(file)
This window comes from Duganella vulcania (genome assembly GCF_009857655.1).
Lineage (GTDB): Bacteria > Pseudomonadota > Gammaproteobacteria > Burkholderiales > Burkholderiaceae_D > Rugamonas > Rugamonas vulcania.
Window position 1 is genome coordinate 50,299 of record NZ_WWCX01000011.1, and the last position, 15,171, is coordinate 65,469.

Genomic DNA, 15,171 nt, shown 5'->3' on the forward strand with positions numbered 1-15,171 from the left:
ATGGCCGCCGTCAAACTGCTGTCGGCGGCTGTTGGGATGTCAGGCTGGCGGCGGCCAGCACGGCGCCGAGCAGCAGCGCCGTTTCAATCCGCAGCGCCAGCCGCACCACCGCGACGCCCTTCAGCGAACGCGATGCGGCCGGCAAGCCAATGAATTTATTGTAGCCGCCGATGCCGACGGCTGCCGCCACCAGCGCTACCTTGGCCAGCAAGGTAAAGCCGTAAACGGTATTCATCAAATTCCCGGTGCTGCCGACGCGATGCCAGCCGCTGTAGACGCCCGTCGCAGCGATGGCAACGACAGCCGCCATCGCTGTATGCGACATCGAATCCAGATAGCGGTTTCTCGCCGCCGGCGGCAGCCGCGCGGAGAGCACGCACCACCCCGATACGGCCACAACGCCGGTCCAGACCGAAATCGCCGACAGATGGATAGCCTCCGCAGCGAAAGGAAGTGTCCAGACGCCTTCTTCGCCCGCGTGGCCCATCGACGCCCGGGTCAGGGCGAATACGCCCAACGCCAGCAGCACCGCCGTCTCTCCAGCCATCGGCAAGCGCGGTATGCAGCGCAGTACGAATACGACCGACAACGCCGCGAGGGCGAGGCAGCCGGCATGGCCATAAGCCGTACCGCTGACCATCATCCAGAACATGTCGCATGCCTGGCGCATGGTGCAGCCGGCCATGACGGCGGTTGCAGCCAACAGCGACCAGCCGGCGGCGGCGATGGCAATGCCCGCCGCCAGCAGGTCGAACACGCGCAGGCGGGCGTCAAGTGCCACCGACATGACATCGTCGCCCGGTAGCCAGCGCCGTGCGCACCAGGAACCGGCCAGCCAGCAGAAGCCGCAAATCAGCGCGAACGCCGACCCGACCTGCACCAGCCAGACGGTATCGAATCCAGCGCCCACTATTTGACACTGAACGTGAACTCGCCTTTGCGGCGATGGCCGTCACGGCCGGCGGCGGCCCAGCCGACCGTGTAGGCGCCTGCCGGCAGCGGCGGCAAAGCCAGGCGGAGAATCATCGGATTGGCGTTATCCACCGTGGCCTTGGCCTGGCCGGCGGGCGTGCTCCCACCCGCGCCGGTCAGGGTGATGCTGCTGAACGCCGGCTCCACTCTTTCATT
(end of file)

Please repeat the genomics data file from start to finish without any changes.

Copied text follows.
This window comes from Duganella vulcania (genome assembly GCF_009857655.1).
Lineage (GTDB): Bacteria > Pseudomonadota > Gammaproteobacteria > Burkholderiales > Burkholderiaceae_D > Rugamonas > Rugamonas vulcania.
Window position 1 is genome coordinate 50,299 of record NZ_WWCX01000011.1, and the last position, 15,171, is coordinate 65,469.

Genomic DNA, 15,171 nt, shown 5'->3' on the forward strand with positions numbered 1-15,171 from the left:
ATGGCCGCCGTCAAACTGCTGTCGGCGGCTGTTGGGATGTCAGGCTGGCGGCGGCCAGCACGGCGCCGAGCAGCAGCGCCGTTTCAATCCGCAGCGCCAGCCGCACCACCGCGACGCCCTTCAGCGAACGCGATGCGGCCGGCAAGCCAATGAATTTATTGTAGCCGCCGATGCCGACGGCTGCCGCCACCAGCGCTACCTTGGCCAGCAAGGTAAAGCCGTAAACGGTATTCATCAAATTCCCGGTGCTGCCGACGCGATGCCAGCCGCTGTAGACGCCCGTCGCAGCGATGGCAACGACAGCCGCCATCGCTGTATGCGACATCGAATCCAGATAGCGGTTTCTCGCCGCCGGCGGCAGCCGCGCGGAGAGCACGCACCACCCCGATACGGCCACAACGCCGGTCCAGACCGAAATCGCCGACAGATGGATAGCCTCCGCAGCGAAAGGAAGTGTCCAGACGCCTTCTTCGCCCGCGTGGCCCATCGACGCCCGGGTCAGGGCGAATACGCCCAACGCCAGCAGCACCGCCGTCTCTCCAGCCATCGGCAAGCGCGGTATGCAGCGCAGTACGAATACGACCGACAACGCCGCGAGGGCGAGGCAGCCGGCATGGCCATAAGCCGTACCGCTGACCATCATCCAGAACATGTCGCATGCCTGGCGCATGGTGCAGCCGGCCATGACGGCGGTTGCAGCCAACAGCGACCAGCCGGCGGCGGCGATGGCAATGCCCGCCGCCAGCAGGTCGAACACGCGCAGGCGGGCGTCAAGTGCCACCGACATGACATCGTCGCCCGGTAGCCAGCGCCGTGCGCACCAGGAACCGGCCAGCCAGCAGAAGCCGCAAATCAGCGCGAACGCCGACCCGACCTGCACCAGCCAGACGGTATCGAATCCAGCGCCCACTATTTGACACTGAACGTGAACTCGCCTTTGCGGCGATGGCCGTCACGGCCGGCGGCGGCCCAGCCGACCGTGTAGGCGCCTGCCGGCAGCGGCGGCAAAGCCAGGCGGAGAATCATCGGATTGGCGTTATCCACCGTGGCCTTGGCCTGGCCGGCGGGCGTGCTCCCACCCGCGCCGGTCAGGGTGATGCTGCTGAACGCCGGCTCCACTCTTTCATT